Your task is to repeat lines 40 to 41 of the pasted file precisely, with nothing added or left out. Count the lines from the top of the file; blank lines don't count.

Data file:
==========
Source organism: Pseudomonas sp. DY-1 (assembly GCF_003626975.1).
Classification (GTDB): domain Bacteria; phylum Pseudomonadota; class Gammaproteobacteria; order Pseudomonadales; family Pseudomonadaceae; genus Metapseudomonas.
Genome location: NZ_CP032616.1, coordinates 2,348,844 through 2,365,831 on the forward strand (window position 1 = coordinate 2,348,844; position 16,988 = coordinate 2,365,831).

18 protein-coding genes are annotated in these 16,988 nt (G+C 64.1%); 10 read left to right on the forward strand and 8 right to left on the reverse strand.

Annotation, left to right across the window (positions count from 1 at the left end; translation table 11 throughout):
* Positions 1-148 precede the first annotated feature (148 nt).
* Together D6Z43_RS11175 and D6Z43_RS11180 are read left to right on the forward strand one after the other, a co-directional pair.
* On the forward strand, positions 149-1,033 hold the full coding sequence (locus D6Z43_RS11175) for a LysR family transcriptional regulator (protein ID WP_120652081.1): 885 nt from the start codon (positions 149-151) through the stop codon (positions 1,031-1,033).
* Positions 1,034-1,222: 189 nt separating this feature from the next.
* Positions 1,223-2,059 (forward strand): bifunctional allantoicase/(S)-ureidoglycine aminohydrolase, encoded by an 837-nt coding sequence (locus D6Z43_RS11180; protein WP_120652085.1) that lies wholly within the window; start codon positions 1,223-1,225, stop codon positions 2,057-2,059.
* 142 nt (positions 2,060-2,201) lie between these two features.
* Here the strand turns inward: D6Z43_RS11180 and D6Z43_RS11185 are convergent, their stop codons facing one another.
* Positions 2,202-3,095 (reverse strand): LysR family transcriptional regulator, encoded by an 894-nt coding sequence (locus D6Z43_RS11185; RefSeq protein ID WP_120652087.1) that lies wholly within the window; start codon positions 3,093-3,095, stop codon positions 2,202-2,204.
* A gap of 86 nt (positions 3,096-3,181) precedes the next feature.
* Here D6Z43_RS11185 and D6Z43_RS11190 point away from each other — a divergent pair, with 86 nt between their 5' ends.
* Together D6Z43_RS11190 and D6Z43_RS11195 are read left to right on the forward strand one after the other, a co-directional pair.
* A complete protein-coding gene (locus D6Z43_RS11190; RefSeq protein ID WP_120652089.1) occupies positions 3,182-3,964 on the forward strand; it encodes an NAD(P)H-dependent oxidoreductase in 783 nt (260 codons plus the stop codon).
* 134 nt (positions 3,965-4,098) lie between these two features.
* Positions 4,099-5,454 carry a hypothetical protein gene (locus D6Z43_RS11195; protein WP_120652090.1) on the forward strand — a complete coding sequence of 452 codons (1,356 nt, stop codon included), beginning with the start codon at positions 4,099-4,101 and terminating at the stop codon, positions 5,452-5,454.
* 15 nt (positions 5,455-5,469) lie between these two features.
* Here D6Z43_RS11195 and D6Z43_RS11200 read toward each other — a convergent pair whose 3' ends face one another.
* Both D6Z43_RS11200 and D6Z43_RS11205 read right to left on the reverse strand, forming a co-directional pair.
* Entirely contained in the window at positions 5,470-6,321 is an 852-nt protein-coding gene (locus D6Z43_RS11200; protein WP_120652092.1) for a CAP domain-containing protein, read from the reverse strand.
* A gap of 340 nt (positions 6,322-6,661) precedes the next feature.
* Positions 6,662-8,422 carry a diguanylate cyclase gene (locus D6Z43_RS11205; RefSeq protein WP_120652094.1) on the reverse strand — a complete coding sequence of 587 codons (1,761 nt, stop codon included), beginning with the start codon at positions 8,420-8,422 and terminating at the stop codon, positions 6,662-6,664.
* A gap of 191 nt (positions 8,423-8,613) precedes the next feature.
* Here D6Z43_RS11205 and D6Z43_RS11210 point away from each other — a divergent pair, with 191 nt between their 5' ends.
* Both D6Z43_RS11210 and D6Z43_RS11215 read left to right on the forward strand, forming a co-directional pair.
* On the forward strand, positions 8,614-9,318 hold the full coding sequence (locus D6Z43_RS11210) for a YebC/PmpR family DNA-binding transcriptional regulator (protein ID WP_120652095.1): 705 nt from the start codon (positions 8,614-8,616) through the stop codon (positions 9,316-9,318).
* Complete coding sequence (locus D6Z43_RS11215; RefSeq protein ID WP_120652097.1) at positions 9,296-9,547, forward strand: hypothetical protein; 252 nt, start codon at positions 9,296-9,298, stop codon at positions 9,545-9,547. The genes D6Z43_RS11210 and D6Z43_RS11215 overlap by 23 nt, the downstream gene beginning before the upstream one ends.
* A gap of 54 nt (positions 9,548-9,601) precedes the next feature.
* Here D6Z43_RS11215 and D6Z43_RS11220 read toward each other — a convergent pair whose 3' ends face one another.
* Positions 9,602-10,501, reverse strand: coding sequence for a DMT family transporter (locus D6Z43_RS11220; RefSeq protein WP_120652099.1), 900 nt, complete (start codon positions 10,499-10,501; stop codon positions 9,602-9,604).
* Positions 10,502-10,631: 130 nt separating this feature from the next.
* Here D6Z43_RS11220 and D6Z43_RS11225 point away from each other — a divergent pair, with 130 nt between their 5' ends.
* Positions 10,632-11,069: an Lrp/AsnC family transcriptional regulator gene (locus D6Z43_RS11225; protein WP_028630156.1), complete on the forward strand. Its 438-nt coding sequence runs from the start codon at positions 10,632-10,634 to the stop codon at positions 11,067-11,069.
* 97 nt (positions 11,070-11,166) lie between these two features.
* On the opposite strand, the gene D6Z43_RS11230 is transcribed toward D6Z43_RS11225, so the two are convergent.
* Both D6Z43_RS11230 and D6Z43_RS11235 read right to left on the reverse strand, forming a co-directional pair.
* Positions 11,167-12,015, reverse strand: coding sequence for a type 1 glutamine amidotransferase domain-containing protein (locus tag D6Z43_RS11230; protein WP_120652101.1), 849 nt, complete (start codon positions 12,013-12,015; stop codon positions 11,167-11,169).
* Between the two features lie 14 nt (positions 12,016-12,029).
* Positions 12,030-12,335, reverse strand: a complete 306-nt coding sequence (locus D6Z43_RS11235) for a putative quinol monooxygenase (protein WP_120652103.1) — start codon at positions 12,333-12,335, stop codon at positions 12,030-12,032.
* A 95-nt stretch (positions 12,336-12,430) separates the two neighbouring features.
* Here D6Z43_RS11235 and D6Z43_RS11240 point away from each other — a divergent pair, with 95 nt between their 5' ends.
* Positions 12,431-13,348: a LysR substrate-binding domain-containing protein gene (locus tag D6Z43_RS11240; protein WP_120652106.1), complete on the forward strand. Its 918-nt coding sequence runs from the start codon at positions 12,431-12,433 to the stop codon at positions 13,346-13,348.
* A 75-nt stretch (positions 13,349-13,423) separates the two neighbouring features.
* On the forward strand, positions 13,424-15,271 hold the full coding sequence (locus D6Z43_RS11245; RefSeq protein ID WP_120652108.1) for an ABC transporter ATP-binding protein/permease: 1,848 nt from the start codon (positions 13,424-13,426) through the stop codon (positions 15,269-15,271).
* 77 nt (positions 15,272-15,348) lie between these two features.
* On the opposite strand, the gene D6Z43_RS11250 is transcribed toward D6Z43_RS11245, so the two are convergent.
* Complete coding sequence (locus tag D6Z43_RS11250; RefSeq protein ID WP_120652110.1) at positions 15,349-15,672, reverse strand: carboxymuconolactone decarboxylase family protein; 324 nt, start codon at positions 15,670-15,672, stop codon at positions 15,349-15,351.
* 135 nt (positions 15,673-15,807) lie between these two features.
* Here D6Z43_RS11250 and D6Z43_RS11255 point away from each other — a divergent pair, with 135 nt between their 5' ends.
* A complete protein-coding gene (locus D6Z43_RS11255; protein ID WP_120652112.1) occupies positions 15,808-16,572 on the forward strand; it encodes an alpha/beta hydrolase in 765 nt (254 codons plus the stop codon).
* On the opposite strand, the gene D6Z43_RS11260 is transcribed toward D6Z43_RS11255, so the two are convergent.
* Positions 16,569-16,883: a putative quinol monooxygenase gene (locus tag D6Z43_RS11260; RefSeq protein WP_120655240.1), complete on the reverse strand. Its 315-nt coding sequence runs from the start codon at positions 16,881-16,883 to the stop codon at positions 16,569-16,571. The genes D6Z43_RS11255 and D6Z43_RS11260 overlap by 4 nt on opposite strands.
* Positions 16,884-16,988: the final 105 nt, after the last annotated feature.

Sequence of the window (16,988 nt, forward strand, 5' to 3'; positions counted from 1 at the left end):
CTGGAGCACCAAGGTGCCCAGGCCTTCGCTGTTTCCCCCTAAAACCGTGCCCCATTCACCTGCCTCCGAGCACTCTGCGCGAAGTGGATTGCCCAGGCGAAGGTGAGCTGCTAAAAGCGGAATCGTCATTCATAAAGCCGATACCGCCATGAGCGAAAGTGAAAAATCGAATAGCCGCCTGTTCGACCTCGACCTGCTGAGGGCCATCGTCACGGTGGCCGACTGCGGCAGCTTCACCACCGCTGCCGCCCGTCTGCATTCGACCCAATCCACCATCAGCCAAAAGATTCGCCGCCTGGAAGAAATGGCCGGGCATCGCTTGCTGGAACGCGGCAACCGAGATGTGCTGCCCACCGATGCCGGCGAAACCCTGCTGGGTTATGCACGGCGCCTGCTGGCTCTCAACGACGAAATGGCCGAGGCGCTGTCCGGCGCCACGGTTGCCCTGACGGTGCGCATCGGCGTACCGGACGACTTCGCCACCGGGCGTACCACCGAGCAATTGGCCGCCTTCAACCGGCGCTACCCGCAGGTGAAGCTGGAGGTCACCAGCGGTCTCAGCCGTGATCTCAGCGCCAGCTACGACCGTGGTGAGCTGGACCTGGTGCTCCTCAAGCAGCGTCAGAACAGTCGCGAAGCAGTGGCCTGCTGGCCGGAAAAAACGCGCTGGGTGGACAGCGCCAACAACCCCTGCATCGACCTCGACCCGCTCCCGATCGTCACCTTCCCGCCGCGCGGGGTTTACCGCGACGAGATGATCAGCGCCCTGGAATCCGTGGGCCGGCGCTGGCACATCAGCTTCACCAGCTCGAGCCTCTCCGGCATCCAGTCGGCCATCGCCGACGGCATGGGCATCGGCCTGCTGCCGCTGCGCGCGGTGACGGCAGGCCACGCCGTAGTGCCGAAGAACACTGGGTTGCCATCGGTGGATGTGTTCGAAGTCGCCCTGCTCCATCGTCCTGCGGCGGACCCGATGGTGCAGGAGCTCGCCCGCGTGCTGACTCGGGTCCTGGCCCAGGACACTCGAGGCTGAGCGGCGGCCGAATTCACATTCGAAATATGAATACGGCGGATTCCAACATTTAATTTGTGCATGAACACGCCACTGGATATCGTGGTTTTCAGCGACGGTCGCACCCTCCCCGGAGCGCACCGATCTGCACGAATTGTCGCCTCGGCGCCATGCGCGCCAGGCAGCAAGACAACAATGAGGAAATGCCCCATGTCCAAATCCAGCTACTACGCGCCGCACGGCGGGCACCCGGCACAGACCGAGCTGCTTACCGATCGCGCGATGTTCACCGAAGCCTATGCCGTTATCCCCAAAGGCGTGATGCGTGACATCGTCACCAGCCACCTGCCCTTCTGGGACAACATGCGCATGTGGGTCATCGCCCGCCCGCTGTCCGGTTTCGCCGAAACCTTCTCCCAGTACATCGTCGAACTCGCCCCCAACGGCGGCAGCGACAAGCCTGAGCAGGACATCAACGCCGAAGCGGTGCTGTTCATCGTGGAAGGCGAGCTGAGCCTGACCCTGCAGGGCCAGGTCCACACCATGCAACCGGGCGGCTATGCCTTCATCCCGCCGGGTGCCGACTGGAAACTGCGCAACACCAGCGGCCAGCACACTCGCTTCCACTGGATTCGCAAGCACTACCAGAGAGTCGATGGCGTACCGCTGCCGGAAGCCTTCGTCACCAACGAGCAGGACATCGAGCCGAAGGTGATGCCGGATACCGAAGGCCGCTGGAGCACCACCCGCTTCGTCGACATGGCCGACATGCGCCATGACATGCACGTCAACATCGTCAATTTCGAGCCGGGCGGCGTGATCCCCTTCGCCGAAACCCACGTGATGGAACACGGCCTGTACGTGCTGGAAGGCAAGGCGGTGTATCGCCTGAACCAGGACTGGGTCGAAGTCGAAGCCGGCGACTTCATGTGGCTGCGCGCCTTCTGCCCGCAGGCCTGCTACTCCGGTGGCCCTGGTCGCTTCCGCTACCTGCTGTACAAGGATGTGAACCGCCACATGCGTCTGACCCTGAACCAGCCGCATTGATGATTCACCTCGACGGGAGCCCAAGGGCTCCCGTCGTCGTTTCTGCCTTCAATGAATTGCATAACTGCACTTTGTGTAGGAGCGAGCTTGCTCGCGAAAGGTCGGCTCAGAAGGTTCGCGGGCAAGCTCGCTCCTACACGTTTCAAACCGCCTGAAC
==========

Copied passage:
* Positions 11,167-12,015, reverse strand: coding sequence for a type 1 glutamine amidotransferase domain-containing protein (locus tag D6Z43_RS11230; protein WP_120652101.1), 849 nt, complete (start codon positions 12,013-12,015; stop codon positions 11,167-11,169).
* Between the two features lie 14 nt (positions 12,016-12,029).